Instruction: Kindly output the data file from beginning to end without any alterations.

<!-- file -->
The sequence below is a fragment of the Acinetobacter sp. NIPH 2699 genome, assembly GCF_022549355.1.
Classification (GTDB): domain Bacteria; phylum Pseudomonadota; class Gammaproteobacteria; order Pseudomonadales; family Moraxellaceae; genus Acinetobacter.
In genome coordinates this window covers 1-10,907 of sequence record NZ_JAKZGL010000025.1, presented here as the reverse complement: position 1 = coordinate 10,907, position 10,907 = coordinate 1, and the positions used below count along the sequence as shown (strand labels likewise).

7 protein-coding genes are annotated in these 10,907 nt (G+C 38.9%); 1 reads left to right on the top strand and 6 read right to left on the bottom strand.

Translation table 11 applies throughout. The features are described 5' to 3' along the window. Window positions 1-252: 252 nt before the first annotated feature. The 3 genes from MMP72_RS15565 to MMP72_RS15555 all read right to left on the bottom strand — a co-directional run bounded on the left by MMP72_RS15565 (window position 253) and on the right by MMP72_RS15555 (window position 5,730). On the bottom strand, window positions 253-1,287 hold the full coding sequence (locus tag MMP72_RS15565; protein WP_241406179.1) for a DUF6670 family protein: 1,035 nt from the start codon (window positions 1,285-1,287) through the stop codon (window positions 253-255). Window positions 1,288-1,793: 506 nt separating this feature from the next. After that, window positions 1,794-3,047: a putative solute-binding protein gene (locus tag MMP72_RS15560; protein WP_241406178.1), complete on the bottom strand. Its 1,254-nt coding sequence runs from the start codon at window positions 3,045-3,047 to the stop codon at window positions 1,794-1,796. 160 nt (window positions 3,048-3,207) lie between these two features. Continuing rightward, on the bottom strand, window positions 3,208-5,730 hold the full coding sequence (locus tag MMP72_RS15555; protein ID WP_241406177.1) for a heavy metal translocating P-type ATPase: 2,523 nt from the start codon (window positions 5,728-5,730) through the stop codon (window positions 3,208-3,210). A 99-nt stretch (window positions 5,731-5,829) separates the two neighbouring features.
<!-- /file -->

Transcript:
The sequence below is a fragment of the Acinetobacter sp. NIPH 2699 genome, assembly GCF_022549355.1.
Classification (GTDB): domain Bacteria; phylum Pseudomonadota; class Gammaproteobacteria; order Pseudomonadales; family Moraxellaceae; genus Acinetobacter.
In genome coordinates this window covers 1-10,907 of sequence record NZ_JAKZGL010000025.1, presented here as the reverse complement: position 1 = coordinate 10,907, position 10,907 = coordinate 1, and the positions used below count along the sequence as shown (strand labels likewise).

7 protein-coding genes are annotated in these 10,907 nt (G+C 38.9%); 1 reads left to right on the top strand and 6 read right to left on the bottom strand.

Translation table 11 applies throughout. The features are described 5' to 3' along the window. Window positions 1-252: 252 nt before the first annotated feature. The 3 genes from MMP72_RS15565 to MMP72_RS15555 all read right to left on the bottom strand — a co-directional run bounded on the left by MMP72_RS15565 (window position 253) and on the right by MMP72_RS15555 (window position 5,730). On the bottom strand, window positions 253-1,287 hold the full coding sequence (locus tag MMP72_RS15565; protein WP_241406179.1) for a DUF6670 family protein: 1,035 nt from the start codon (window positions 1,285-1,287) through the stop codon (window positions 253-255). Window positions 1,288-1,793: 506 nt separating this feature from the next. After that, window positions 1,794-3,047: a putative solute-binding protein gene (locus tag MMP72_RS15560; protein WP_241406178.1), complete on the bottom strand. Its 1,254-nt coding sequence runs from the start codon at window positions 3,045-3,047 to the stop codon at window positions 1,794-1,796. 160 nt (window positions 3,048-3,207) lie between these two features. Continuing rightward, on the bottom strand, window positions 3,208-5,730 hold the full coding sequence (locus tag MMP72_RS15555; protein ID WP_241406177.1) for a heavy metal translocating P-type ATPase: 2,523 nt from the start codon (window positions 5,728-5,730) through the stop codon (window positions 3,208-3,210). A 99-nt stretch (window positions 5,731-5,829) separates the two neighbouring features.